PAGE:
I'd like to understand how directives in Spray work. As per the documentation:

The general anatomy of a directive is as follows:

name(arguments) { extractions =>
  ... // inner Route
}

My basic understanding is that in the below snippet, 32 is passed as a parameter to method test.

test {
  32
}

However, in the above directive name example, it is said arguments are passed into inner route, which is an anonymous function.

Could someone please help me understand the syntax and the flow starting from how the arguments are extracted and passed into an inner route?

  • Where did you get that from that the "arguments are passed to inner route"? The expression name(arguments) is usually a simple method invocation that returns a Directive. A Directive is something that when applied with a function argument will return a Route. A Route is something that can handle a request. A Directive is therefore a factory for Routes. Now, depending on the functionality (and the type) of the Directive it may "extract" values from the request. These are then provided to the inner route as extractions as shown in the general pattern you showed above. – jrudolph Jan 5 '15 at 11:28
up vote 8 down vote accepted

You're right that that syntax passes 32 to the function test. What you're missing is that a Directive accepts a function as an argument (remember, we're doing functional programming now so functions are values). If you wanted to write this:

path(IntNumber) {
  userId =>
    complete(s"Hello user $userId")
}

in a less DSL-ey fashion, you could do this:

val innerFunction: Int => Route = {userId => complete(s"Hello user $userId")}
(path(IntNumber))(innerFunction)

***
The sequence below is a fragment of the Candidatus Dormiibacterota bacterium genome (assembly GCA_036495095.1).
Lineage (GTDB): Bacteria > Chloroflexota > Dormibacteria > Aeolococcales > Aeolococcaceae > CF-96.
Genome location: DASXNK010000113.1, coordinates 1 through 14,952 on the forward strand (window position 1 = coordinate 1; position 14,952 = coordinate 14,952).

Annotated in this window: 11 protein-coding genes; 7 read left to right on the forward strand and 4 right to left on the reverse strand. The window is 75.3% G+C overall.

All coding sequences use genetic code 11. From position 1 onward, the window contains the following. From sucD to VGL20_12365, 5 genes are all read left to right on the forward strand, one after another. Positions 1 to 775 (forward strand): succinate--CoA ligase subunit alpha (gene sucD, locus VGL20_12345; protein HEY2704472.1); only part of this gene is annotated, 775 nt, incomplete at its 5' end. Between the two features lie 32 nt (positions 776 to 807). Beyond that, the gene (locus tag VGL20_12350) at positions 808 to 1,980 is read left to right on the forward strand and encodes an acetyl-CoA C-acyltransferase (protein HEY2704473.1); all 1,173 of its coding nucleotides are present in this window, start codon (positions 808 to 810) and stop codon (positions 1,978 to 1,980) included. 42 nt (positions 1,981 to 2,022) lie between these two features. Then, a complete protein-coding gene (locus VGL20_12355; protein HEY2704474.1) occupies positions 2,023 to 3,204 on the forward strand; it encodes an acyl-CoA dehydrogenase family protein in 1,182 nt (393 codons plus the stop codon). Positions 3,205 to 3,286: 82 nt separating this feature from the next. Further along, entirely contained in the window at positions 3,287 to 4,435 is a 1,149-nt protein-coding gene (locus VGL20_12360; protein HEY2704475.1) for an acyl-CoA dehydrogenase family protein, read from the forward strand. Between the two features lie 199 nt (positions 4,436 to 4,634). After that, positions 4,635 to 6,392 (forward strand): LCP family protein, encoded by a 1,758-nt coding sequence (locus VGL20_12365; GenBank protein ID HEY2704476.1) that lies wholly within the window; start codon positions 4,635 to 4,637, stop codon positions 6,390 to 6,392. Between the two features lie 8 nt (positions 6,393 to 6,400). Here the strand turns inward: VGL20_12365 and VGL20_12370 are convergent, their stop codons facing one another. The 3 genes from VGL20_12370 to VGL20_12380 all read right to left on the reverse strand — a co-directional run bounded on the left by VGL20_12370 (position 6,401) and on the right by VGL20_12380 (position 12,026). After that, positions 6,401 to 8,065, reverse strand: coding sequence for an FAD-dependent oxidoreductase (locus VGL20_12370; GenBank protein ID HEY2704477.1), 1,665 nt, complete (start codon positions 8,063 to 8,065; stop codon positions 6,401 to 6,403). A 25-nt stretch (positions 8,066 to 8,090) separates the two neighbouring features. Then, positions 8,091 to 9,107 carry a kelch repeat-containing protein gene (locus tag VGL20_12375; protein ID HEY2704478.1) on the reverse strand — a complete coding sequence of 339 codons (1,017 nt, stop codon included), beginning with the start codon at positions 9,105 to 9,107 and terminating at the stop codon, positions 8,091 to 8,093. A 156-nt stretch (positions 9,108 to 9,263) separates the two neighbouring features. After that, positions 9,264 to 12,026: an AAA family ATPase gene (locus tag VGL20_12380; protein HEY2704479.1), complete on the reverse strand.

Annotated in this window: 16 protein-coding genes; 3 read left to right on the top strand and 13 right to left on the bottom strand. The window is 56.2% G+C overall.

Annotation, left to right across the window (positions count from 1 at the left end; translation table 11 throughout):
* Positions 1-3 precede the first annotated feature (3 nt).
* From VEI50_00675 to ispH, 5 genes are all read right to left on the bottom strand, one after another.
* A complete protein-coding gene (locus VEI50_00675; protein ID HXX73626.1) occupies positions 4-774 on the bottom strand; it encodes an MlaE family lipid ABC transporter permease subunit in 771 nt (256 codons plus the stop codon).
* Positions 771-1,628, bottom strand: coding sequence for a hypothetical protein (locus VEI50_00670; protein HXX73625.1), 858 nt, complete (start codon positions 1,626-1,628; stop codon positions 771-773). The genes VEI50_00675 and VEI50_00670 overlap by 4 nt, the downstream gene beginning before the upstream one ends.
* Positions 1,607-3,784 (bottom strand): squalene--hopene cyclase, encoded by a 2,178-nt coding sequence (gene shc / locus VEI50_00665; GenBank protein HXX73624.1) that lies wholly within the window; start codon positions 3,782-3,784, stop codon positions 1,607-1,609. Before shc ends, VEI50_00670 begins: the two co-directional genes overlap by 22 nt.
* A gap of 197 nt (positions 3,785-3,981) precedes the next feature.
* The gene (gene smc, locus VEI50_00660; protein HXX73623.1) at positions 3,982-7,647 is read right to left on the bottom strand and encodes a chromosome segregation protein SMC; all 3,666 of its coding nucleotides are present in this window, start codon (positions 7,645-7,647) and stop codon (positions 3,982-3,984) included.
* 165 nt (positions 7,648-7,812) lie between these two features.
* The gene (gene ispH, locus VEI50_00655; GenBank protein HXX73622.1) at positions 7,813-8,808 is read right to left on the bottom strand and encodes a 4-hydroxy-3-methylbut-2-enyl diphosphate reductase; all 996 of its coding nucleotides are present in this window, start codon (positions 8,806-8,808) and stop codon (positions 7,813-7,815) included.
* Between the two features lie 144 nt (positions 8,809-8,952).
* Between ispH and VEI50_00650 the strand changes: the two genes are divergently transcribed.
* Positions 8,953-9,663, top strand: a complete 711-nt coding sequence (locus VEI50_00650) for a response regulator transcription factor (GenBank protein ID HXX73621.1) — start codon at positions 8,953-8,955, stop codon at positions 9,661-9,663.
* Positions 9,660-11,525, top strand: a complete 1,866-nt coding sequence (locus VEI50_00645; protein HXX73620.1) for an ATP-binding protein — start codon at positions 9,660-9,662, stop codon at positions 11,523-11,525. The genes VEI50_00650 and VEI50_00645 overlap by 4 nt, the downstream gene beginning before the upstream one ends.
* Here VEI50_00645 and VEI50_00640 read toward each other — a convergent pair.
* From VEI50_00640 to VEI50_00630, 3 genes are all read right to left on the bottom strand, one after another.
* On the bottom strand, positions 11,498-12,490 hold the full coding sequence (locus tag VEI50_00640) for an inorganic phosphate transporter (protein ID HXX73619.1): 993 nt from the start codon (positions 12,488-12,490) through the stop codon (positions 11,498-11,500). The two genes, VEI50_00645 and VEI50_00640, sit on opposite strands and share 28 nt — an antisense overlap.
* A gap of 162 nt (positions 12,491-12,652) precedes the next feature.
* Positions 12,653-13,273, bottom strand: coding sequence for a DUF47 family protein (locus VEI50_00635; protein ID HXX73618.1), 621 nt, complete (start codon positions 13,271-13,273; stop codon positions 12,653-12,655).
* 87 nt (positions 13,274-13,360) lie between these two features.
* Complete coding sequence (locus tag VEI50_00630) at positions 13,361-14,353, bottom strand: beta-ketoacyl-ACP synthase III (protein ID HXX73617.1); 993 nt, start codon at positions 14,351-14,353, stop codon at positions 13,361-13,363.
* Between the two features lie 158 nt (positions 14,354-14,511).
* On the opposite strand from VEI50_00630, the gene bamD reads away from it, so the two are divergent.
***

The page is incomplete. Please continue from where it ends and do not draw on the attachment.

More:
or even this:

def innerMethod(userId: Int): Route = complete(s"Hello user $userId")
(path(IntNumber))(innerMethod)

The mechanics of how this is actually accomplished are... complex; this method makes a Directive implicitly convertible to a function:

implicit def pimpApply[L <: HList](directive: Directive[L])(implicit hac: ApplyConverter[L]): hac.In ⇒ Route = f ⇒ directive.happly(hac(f))

This is using the "magnet pattern" to select an appropriate hac, so that it can take a function in the inner path (with an appropriate number of arguments) if the directive extracts parameters, or a value in the inner path (a plain route) if the directive doesn't extract parameters. The code looks more complicated than it is because scala doesn't have direct support for full dependent typing, so we have to emulate it via implicits. See ApplyConverterInstances for the horrible code this necessitates :/.

The actual extracting all happens when we get an actual route, in the happly method of the specific directive. (If everything used HList everywhere, we could mostly avoid/ignore the preceding horrors). Most extract-ey directives (e.g. path) eventually call hextract:

def hextract[L <: HList](f: RequestContext ⇒ L): Directive[L] = new Directive[L] {
  def happly(inner: L ⇒ Route) = ctx ⇒ inner(f(ctx))(ctx)
}

Remember a Route is really just a RequestContext => Unit, so this returns a Route that, when passed a RequestContext:

  1. Runs f on it, to extract the things that need extracting (e.g. URL path components)
  2. Runs inner on that; inner is a function from e.g. path components to the inner route.
  3. Runs that inner route, on the context.

(The following was edited in by a mod from a comment conversation):

Fundamentally it's pretty elegant, and it's great that you can see all the spray code and it's ordinary scala code (I really recommend reading the source when you're confused). But the "bridging" part with the ApplyConverter is complex, and there's really no way around that; it comes of trying to do full dependent types in a language that wasn't really designed for them.

You've got to remember that the spray routing DSL is a DSL; it's the kind of thing that you'd have to have as an external config file in almost any other language. I can't think of a single web framework that offers the same flexibility in routing definitions that spray does with complete compile-time type safety. So yes, some of the things spray does are complex - but as the quote goes, easy things should be easy and hard things should be possible. All the scala-level things are simple; spray is complex, but it would be even more complex (unusably so) in another language.

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